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Journal of Religion and Violence

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published on November 4, 2016

Scott B. Noegel
DOI: 10.5840/jrv201611330

Corpses, Cannibals, and Commensality
A Literary and Artistic Shaming Convention in the Ancient Near East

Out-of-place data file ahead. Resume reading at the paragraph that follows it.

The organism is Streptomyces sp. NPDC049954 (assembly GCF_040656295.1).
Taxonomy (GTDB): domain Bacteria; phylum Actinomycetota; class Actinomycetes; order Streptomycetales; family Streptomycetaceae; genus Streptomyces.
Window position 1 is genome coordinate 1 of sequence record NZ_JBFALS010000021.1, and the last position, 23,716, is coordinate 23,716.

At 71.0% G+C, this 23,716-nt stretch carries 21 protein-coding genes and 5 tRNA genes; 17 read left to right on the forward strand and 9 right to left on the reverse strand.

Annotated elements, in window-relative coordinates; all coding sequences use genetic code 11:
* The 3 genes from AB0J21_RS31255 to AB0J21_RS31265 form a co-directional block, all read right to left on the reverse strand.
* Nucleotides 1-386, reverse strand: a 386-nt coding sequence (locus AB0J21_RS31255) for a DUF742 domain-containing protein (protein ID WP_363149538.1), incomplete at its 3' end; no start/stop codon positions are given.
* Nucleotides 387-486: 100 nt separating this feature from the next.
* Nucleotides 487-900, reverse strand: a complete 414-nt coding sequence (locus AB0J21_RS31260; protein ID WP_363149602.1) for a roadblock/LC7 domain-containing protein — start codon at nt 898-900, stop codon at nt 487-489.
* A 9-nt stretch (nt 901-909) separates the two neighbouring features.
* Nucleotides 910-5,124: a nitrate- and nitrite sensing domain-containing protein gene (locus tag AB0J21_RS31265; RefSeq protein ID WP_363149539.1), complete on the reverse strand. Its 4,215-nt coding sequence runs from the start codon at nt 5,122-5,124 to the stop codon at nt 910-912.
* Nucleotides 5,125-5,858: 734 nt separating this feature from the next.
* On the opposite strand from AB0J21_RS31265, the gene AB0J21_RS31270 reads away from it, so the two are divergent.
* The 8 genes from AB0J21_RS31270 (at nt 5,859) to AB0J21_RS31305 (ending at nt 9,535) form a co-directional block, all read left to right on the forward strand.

In this contribution, I examine several ancient Near Eastern literary texts and artistic variations on the “banquet motif” in which one finds people dining while others die. I argue that these depictions constitute a hitherto unrecognized artistic device rooted in social protocol that represents an inversion of the custom of abstinence during mourning. It thus functions to underscore the contempt of those dining for the dying by depicting their deaths as unworthy of lament. In addition, the motif characterizes the dying party as symbolically and/or physically abased, because of his or her hubris, and thus deserving of a shameful death. Inversely, it portrays the dining party as symbolically and often physically elevated, and reveling in a divine reversal of circumstance.

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